I received some very thoughtful comments about my post, Raising the Retirement Age: Bad for the Old, Disastrous for the Young. Carol and Nance raised points I should have included in my post:
"I have seen so many teachers, social workers and nurses who are exhausted by the emotional demands of their jobs..." Count me among these. I loved my private psychotherapy practice, but there came a time when arthritis made long hours in the chair impossible and the long, slow accumulation of residue from years of vicariously experienced traumas had begun to declare itself.
When I retired, it was time. I was turning 60 in a job most folks would say you could do into your eighties. When I think of returning to it, I feel sick.
Everyone I've ever talked to who is past sixty has begun struggling with notable physical decline in some form and longs for the day they can change gears to meet their own physical needs.
I loved the column, but you should have mentioned that in our post-60's, health problems like diabetes, Parkinson's, cancer, heart disease, etc. tend to kick in, so not only will older people working make it less likely for younger ones to get jobs -- but also it is inhumane for a society to expect people to continue working when they may be frail or battling serious illnesses.
The advocates of raising the eligibility age for Social Security and Medicare usually counter that those older folks who are disabled can apply for Social Security Disability Benefits. I asked a couple of my friends who worked for organizations advocating for the elderly and they both said, “It’s not so easy.” Unlike Medicare, which we are automatically entitled to at age 65, and Social Security retirement benefits, for which we are automatically eligible (at a reduced rate, to be sure) at age 62, there is nothing automatic about Social Security disability benefits. To qualify, applicants must be severely disabled, and even then there is a very high rate of rejection; getting approval takes forever. The arthritis Nance described would not be sufficient to qualify.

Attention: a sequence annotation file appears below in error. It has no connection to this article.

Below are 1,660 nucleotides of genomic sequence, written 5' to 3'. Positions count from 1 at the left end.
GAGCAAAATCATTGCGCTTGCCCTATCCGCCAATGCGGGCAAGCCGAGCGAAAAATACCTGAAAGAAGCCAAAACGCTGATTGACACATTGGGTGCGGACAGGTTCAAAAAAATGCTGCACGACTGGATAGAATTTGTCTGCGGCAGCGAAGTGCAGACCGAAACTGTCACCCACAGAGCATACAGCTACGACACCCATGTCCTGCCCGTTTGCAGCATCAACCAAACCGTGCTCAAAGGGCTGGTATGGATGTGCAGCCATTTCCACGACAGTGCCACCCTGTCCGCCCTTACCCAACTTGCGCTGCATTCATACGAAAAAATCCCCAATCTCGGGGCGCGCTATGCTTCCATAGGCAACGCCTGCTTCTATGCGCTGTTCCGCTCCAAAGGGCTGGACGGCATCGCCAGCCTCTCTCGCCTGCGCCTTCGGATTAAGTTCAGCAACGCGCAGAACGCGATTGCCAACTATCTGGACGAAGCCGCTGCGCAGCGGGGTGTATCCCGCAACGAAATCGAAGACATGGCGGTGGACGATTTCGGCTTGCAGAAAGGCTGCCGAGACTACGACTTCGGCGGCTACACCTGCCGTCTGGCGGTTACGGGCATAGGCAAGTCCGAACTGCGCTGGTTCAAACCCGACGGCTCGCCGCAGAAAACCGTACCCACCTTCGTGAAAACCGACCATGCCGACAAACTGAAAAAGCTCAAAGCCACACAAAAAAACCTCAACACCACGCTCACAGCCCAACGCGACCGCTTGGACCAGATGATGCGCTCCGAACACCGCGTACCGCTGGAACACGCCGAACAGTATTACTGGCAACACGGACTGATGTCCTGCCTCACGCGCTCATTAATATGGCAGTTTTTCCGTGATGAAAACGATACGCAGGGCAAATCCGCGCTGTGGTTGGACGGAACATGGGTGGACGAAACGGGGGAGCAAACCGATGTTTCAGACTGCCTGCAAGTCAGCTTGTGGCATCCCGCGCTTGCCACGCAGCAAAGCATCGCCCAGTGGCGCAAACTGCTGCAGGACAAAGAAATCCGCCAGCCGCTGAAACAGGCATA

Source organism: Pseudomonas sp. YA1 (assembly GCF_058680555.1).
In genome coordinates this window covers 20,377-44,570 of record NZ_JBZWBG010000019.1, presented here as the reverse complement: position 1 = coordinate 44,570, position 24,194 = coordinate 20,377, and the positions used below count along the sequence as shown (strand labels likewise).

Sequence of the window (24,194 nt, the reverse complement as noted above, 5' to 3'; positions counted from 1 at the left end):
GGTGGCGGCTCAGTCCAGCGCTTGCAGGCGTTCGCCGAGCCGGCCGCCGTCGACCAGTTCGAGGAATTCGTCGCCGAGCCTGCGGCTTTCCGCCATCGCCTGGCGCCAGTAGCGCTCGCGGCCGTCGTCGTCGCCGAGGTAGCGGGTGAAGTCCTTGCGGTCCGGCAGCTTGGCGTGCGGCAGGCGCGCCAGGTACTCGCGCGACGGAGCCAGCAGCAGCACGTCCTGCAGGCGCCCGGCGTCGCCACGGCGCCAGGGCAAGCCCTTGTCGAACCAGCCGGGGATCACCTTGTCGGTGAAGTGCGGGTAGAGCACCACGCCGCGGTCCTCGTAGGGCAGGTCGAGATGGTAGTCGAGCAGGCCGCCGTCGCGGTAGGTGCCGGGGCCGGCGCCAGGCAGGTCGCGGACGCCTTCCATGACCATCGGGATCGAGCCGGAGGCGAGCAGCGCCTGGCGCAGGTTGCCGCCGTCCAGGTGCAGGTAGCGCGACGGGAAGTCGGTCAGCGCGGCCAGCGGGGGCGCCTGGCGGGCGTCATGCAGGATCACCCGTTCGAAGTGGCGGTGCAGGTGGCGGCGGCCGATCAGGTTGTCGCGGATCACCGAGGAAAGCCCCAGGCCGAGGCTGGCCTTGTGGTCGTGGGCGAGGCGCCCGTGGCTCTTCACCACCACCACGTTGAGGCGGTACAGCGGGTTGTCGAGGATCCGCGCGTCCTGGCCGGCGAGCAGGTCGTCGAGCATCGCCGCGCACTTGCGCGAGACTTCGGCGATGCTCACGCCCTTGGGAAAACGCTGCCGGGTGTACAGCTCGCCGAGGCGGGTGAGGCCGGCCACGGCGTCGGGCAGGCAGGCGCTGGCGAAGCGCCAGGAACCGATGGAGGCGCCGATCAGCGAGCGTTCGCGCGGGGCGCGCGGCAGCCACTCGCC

An article in the latest issue of AARP Bulletin, Waiting for Social Security Disability confirms what my friends said:
About 60 percent of cases are initially rejected. Applicants can ask for review by an administrative law judge, hire an attorney and wait months for a hearing… By last fall, 840,000 initial applications were pending.
Part of the problem is the sour economy. Applications have soared since late 2007 as workers with disabilities lost jobs and couldn't find new employment. At the same time, more boomers — many of them unable to find jobs — have applied for disability benefits.
All told, about 8.5 million workers and about 2 million adult children, widows and widowers were receiving disability benefits as of August. The average age of a disabled worker in the program now is 53. No one gets rich from the program: The average monthly benefit is $1,070.20.
Social Security Disability can not be counted on as a fallback for the infirm elderly if the eligibility age for Medicare and Social Security are raised. The idea that people who are not doing heavy physical work should be able to work well into their late 60’s and 70’s is cruel for all the reasons Nance stated. We can’t let this happen.